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    My wife is off work sick at the moment and has no concentration span so is watching reality shit on Hayu. Real Housewives of New Jersey. Gaudy, classless shit everywhere. Proper Sopranos stuff.
  • Goban 29 Mar 2021 15:32:51 10,120 posts
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    Offer in for a house today, going in pretty low as it's been on the market a while. I hate this bit.
  • Nexus_6 29 Mar 2021 15:35:48 6,002 posts
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    Good luck Goban. I know some architects if you need work doing to it...;-)
  • ZuluHero 29 Mar 2021 15:41:20 10,145 posts
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    So searches came back, all fine but ground stability raised in the environment report. Rating is moderate-high.

    Reading the guidelines on the website, apparently 30% of properties in the UK are given this rating (so 1-in-3)

    Advice in report is to instruct a home-buyers to see if the property is affected, visible stuff like cracks etc, which we already have and isn't, so I presume that its probably ok?

    Any advice?

    Edited by ZuluHero at 15:42:38 29-03-2021
  • Dougs 29 Mar 2021 16:05:52 99,066 posts
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    I'd probably skip the home buyers and go for a full structural survey. I have a very low opinion of home buyers, which are full of holes and caveats.
  • imamazed 29 Mar 2021 16:19:10 6,635 posts
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    Yeh, we went for a home buyers and wish we hadn't. We've had 2 or 3 bits of repair work that would have been picked up by a proper survey.
  • Salaman 29 Mar 2021 16:26:14 24,083 posts
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    fontgeeksogood wrote:
    elstoof wrote:
    Presumably the dirty curry farts will be going on the sofa anyway
    I font geek so good
    \0/

    It had been too long since that phrase was last uttered.
  • ZuluHero 29 Mar 2021 16:39:32 10,145 posts
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    Dougs wrote:
    I'd probably skip the home buyers and go for a full structural survey. I have a very low opinion of home buyers, which are full of holes and caveats.
    The advice in the environment is to instruct a home-buyers and if that flags any visual issues with the walls then instruct a full. Thing is we already had a home buyers and it didn't.

    Sounds like you would still instruct a full?

    Edited by ZuluHero at 16:40:14 29-03-2021
  • Technoishmatt 29 Mar 2021 16:58:20 5,135 posts
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    I don't see value in the cheapo one considering the price difference and compared to the purchase price...
  • ZuluHero 29 Mar 2021 17:07:24 10,145 posts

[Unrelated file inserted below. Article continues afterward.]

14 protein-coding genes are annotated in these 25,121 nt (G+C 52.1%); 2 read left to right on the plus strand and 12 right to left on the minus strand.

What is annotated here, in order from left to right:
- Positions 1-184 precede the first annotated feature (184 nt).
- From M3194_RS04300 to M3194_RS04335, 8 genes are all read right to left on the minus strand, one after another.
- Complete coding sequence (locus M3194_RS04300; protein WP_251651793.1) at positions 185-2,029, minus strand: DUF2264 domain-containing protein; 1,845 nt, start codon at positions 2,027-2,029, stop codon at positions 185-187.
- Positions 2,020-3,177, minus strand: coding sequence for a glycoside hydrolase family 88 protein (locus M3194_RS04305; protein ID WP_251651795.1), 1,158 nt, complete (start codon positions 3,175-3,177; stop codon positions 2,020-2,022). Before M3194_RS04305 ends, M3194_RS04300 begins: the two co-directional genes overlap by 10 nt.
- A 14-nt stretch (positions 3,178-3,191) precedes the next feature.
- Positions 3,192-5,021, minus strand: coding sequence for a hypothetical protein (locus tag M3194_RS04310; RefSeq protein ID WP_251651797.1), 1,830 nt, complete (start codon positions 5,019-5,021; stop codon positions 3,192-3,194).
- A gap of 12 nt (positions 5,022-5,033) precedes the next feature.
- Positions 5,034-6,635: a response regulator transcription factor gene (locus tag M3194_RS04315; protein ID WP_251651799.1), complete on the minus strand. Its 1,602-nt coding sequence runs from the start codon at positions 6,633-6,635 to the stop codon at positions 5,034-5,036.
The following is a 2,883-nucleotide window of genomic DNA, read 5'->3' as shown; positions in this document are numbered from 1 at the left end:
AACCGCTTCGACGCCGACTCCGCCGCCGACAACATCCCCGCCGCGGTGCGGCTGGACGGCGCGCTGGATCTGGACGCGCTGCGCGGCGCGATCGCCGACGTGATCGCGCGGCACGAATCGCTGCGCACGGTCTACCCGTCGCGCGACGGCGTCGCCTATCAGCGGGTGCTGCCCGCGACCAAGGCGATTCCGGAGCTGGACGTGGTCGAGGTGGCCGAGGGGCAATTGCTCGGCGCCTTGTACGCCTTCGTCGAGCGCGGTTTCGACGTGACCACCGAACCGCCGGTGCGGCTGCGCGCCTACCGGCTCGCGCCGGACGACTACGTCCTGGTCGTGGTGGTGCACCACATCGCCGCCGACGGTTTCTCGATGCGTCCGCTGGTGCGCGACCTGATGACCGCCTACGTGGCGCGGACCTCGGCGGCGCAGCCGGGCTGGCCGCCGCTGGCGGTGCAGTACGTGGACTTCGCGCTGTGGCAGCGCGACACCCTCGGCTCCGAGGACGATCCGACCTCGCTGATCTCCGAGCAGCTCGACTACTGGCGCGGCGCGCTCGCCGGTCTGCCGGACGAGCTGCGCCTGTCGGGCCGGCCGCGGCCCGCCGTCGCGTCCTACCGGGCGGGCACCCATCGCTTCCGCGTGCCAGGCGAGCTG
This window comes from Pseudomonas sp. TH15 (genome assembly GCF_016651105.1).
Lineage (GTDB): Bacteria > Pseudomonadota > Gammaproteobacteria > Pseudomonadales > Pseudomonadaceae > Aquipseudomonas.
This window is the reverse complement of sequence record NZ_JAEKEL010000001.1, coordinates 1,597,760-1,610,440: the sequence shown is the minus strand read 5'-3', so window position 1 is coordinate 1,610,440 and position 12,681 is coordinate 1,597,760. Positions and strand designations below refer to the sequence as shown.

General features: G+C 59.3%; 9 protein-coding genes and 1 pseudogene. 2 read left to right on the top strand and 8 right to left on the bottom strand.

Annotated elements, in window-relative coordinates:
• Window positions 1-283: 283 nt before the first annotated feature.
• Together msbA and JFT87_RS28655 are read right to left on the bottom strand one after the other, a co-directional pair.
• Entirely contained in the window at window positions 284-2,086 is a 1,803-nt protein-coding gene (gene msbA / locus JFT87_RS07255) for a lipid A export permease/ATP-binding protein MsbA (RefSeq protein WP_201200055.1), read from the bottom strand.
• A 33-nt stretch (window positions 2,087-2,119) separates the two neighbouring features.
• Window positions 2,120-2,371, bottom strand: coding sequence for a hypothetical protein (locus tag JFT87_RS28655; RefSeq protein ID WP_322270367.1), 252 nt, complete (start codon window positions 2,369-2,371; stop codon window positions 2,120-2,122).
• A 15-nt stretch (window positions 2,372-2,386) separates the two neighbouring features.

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    They are surprisingly thorough, and still performed by chartered surveyor companies using their expertise to highlight most of the things you would be concerned about, like the state of the windows, doors, walls, roofs, chimneys, rain-goods, drainage, damp etc

    For most people, it gives you enough information to make an informed purchase and arguably enough to justify opting for one with a £1000 difference in the report cost.

    Banks won't instruct a level 3 (structural) survey either, offering between a valuation or a level 2 home-buyers. You have to source your own if you really wanted to have one, which adds another barrier to getting one.
  • Goban 29 Mar 2021 17:10:16 10,120 posts
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    Nexus_6 wrote:
    Good luck Goban. I know some architects if you need work doing to it...;-)
    I'll bear that in mind, the ones I know are shite 😂
  • Technoishmatt 29 Mar 2021 18:08:37 5,135 posts
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    Our building survey in London cost £950, not sure how it could be a £1000 difference!
  • Technoishmatt 29 Mar 2021 18:11:11 5,135 posts
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    Wait is this a Scottish thing where it is already done?
  • ZuluHero 29 Mar 2021 18:37:50 10,145 posts
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    @Technoishmatt

    My lvl 2 was £250, which was discounted through the bank. I phoned for a few quotes for a lvl 3 searching local firms on here:

    https://www.ricsfirms.com/residential/moving-home/buying/

    And was quoted £1200. My brother lives nearby and paid £500 for a regular home buyers.

    Doing a search online seems to suggest anywhere from 600 to 1500 for a structural survey, so seems like you had a good deal. Who did you use? I could give them a call and see if they'll travel to Warwickshire and do one.